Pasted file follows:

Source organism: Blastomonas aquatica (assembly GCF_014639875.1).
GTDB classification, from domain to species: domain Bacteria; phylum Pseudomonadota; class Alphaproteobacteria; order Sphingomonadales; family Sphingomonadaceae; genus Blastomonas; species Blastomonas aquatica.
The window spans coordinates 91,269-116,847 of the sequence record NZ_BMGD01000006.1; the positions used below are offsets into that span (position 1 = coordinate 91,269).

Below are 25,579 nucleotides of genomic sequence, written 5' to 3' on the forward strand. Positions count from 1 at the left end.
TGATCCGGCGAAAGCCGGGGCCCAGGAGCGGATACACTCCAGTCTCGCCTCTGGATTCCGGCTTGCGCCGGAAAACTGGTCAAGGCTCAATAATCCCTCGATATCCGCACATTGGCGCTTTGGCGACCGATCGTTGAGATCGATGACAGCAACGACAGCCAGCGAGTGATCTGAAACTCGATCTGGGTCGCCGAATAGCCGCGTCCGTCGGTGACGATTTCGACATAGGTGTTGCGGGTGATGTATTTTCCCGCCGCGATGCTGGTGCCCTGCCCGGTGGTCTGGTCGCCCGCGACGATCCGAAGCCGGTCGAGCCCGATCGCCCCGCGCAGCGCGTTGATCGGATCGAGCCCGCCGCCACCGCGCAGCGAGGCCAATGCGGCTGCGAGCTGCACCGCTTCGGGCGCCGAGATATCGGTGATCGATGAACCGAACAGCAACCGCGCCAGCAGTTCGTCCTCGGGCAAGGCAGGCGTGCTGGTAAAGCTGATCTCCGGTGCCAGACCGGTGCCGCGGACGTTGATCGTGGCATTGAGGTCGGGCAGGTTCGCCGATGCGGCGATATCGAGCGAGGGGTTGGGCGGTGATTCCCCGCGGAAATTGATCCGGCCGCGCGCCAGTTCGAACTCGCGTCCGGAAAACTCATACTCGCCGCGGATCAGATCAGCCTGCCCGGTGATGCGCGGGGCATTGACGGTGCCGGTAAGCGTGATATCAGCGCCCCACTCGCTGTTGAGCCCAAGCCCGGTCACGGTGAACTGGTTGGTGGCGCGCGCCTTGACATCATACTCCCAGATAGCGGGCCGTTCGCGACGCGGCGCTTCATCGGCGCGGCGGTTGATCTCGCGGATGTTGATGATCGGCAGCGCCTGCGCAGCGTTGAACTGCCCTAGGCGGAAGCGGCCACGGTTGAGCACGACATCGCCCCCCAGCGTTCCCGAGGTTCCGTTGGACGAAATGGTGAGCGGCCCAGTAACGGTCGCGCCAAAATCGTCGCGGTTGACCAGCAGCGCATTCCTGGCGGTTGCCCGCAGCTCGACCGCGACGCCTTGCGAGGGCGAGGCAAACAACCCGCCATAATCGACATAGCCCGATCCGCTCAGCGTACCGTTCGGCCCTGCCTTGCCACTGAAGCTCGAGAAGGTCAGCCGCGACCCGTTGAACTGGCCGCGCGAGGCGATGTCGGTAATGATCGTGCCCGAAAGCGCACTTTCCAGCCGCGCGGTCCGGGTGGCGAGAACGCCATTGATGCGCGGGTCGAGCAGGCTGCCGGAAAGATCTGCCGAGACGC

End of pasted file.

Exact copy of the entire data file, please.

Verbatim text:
Source organism: Blastomonas aquatica (assembly GCF_014639875.1).
GTDB classification, from domain to species: domain Bacteria; phylum Pseudomonadota; class Alphaproteobacteria; order Sphingomonadales; family Sphingomonadaceae; genus Blastomonas; species Blastomonas aquatica.
The window spans coordinates 91,269-116,847 of the sequence record NZ_BMGD01000006.1; the positions used below are offsets into that span (position 1 = coordinate 91,269).

Below are 25,579 nucleotides of genomic sequence, written 5' to 3' on the forward strand. Positions count from 1 at the left end.
TGATCCGGCGAAAGCCGGGGCCCAGGAGCGGATACACTCCAGTCTCGCCTCTGGATTCCGGCTTGCGCCGGAAAACTGGTCAAGGCTCAATAATCCCTCGATATCCGCACATTGGCGCTTTGGCGACCGATCGTTGAGATCGATGACAGCAACGACAGCCAGCGAGTGATCTGAAACTCGATCTGGGTCGCCGAATAGCCGCGTCCGTCGGTGACGATTTCGACATAGGTGTTGCGGGTGATGTATTTTCCCGCCGCGATGCTGGTGCCCTGCCCGGTGGTCTGGTCGCCCGCGACGATCCGAAGCCGGTCGAGCCCGATCGCCCCGCGCAGCGCGTTGATCGGATCGAGCCCGCCGCCACCGCGCAGCGAGGCCAATGCGGCTGCGAGCTGCACCGCTTCGGGCGCCGAGATATCGGTGATCGATGAACCGAACAGCAACCGCGCCAGCAGTTCGTCCTCGGGCAAGGCAGGCGTGCTGGTAAAGCTGATCTCCGGTGCCAGACCGGTGCCGCGGACGTTGATCGTGGCATTGAGGTCGGGCAGGTTCGCCGATGCGGCGATATCGAGCGAGGGGTTGGGCGGTGATTCCCCGCGGAAATTGATCCGGCCGCGCGCCAGTTCGAACTCGCGTCCGGAAAACTCATACTCGCCGCGGATCAGATCAGCCTGCCCGGTGATGCGCGGGGCATTGACGGTGCCGGTAAGCGTGATATCAGCGCCCCACTCGCTGTTGAGCCCAAGCCCGGTCACGGTGAACTGGTTGGTGGCGCGCGCCTTGACATCATACTCCCAGATAGCGGGCCGTTCGCGACGCGGCGCTTCATCGGCGCGGCGGTTGATCTCGCGGATGTTGATGATCGGCAGCGCCTGCGCAGCGTTGAACTGCCCTAGGCGGAAGCGGCCACGGTTGAGCACGACATCGCCCCCCAGCGTTCCCGAGGTTCCGTTGGACGAAATGGTGAGCGGCCCAGTAACGGTCGCGCCAAAATCGTCGCGGTTGACCAGCAGCGCATTCCTGGCGGTTGCCCGCAGCTCGACCGCGACGCCTTGCGAGGGCGAGGCAAACAACCCGCCATAATCGACATAGCCCGATCCGCTCAGCGTACCGTTCGGCCCTGCCTTGCCACTGAAGCTCGAGAAGGTCAGCCGCGACCCGTTGAACTGGCCGCGCGAGGCGATGTCGGTAATGATCGTGCCCGAAAGCGCACTTTCCAGCCGCGCGGTCCGGGTGGCGAGAACGCCATTGATGCGCGGGTCGAGCAGGCTGCCGGAAAGATCTGCCGAGACGC